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sheet of water. In the midst of dipping the nail of his finger in the hese aquatic scenes lives, in peace curare, a very active poison ex. ind liberty, the nation of the Qua. tracted from a species of the phy!. anis, on the tops of the maritia, lanthus, and the least laceration r palm trees with fantailed leaves, produced by that nail is mortal. n hammocks formed of the fibres Thus the visions of primitive iono. of the leaves, plaited and overlaid cence vanish before the discoveries vith clay. In these frail fabricks of travellers. Men become genelo the women light their fires and rous only in proportion to the de. Tress their vegetable food. The gree of their civilization. . rec on which each family is sus. There have been lately pob. rended, furnishes it with the whole lished some numbers or deliveries of its food. The pith of the ma. of the Allas Pittoresque, which itia, which resembles sago, and was to accompany the Relation ts shelled fruit, furnishes this sin. Historique, &c. under the title of ular people, according to their views of the Cordilleras and Mo'espective ages, with nonrishment numents of the People of America, voth salubrious and pleasant. The by Alexander de Humboldt. vine of the palm is refreshing Irink, and can even produce that tate of inebriation which consti. ates the supremnc happiness of the
the Travels in the North of Europe, lavage. But although the mem.
containing Observations on som. bers of this aërial republic enjoy
Parts of the Coasts of the Bal. constancy of undistorbed repose,
tic and the North Sea. By his is by no means the case with
J. A. De Luc, F.R.S. Truns. other savage tribes. Agitated by
luted from the French NISS. he most malignant passions, they
illustrated with a lap and ire always ready to wathe them.
Drawing. elves in blood. Those niserable wretches have no pleasure butia TIE investigations of philoso. murder and rapine. When a tribc, phers in the present period, ap. Feaker than its neighbours, ver. pear to be directed clictly to two Cures to traverse the plains, the opposite extremes : Nature in her individuals use the precaution of grandest operations, and in her lefacing their footsteps to escape most subtle, minute, and secret being surprised and massacred. resources : The kindred studies of Nature seeins to have seconded the astronomy and geology, and the ferocions propensitics of those sa properties of light and heat. It vages, in producing, in the burn. was observed in the last article, ing climates of the torrid zone, the that some remarks have been most active poisons. The darts made by Humboldt, in his Travels and arrows impregnated with thesc in the cquatorial regions, that carry with them igevitable death. might perhaps occasion somc em. And, when these instruments are barrassment to geologists, Gcowanting to the savages, their fe. logy is the youngest of the sciences; rocious industry finds means of it is but lately that the exact figure supplying their place. The fright- of the earth was ascertained ; and ful Ottomaque is in the habit of later still that men were tolerably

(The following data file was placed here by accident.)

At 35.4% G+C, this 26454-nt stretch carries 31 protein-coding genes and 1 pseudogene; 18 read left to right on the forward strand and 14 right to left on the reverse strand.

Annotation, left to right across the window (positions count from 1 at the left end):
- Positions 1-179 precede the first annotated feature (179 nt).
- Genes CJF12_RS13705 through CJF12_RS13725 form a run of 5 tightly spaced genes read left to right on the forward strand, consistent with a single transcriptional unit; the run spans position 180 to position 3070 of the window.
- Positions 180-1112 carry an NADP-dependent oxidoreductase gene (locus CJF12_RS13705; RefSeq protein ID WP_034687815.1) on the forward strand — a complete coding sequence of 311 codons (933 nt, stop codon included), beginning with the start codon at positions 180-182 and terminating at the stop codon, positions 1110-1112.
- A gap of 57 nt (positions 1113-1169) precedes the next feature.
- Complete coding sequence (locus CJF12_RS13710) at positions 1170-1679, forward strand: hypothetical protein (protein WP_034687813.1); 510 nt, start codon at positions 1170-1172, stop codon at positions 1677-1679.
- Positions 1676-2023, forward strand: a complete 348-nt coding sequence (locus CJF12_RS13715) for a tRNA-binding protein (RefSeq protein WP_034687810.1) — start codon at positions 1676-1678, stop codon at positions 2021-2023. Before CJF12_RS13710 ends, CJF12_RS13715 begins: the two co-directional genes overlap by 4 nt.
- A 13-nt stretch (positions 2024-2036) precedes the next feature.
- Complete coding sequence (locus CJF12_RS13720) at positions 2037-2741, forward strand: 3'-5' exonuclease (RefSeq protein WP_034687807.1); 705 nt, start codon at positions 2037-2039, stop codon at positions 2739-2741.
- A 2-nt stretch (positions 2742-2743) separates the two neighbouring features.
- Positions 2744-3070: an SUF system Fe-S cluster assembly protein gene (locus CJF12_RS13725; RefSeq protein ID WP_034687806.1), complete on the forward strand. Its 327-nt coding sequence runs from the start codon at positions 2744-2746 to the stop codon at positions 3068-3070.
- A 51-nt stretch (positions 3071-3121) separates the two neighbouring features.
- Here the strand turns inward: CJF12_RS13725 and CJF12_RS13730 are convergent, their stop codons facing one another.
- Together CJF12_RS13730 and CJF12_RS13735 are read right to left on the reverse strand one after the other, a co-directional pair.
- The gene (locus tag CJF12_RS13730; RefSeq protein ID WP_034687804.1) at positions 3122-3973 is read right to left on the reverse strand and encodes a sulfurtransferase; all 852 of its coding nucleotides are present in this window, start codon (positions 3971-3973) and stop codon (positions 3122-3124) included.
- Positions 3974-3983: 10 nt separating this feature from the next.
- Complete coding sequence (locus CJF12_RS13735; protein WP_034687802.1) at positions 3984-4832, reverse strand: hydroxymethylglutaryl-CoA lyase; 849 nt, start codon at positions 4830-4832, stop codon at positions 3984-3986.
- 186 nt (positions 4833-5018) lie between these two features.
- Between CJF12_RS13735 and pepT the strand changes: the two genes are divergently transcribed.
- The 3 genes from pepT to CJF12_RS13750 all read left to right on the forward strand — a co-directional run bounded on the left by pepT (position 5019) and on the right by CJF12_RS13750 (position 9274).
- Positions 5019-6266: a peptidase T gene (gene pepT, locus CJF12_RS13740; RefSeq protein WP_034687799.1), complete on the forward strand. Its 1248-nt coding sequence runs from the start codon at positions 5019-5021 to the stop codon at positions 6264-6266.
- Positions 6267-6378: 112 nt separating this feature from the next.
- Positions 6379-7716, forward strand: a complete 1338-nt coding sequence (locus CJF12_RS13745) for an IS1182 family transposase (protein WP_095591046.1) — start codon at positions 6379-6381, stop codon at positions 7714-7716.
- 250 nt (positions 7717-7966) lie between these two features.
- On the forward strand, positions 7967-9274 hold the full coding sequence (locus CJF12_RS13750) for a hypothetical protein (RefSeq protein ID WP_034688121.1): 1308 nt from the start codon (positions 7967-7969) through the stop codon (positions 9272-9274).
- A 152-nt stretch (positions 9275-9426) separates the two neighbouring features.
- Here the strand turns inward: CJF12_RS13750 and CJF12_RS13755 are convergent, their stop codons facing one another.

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acquainted with physical geogra, concurrence, to the Hattoaia phy. Geology is, perhaps, yet system, Mr. Playfair judias too young to afford complete salis. remarks, is the greater, that is faction on the complicated subject was extorted by the nature of of which it treats. But the most things, notwithstanding an appe probable of its general results or sition from theoretical principia conclusions, as far as it has hitherto This, he says, ought to be cobi, advanced, in our opinion, are ex. dered as a strong proof that the kibited 10 Professor John, (not phænomena known to mides Principal \ames) Playfair's lilus. ogists are sufficient to justify is trations of the Huttonian system: attempts to form a theory of two and that in a very perspicuous, earth, being such as lead to the pleasing, and masterly manner, same conclusions, where there ru How far the observations made by not only no previous concert, but Mr. Humboldt, concerning the se. even a very marked opposition. condary formations of nature in Of the two great systems which the equatorial regions, may invali. at present divide geologists, the Val date, or appear, at first sight, to canic and he Neptunian, Dk invalidate, the Huttonian system, Hutton belongs much more to the Professor Playfair will judge, and former than the latter; though, as will conduct bimself on his usual he employs, in his system, tz maxim of being equally candid to agency of both fire aod water, be acknowledge, and resolute to de. cannot, with strict propriety, bu fend, the truth. Some of the re- classed with either, lo his system, marks on this volume of De Luc's water is first employed to deposis too, though not very many, scem and arrange, and then fire, to con to be of a nature to attract the at, solidate, mineralize, and, last(s, to tention of the professor, and to elevate the strata. But with re. draw a reply ; whether in any fu. spect to unstratified or chrystal. ture edition of his Illustrations of lized substances, he recognizes oply the Huttonian System, or in a se. the action of fire. parate publication.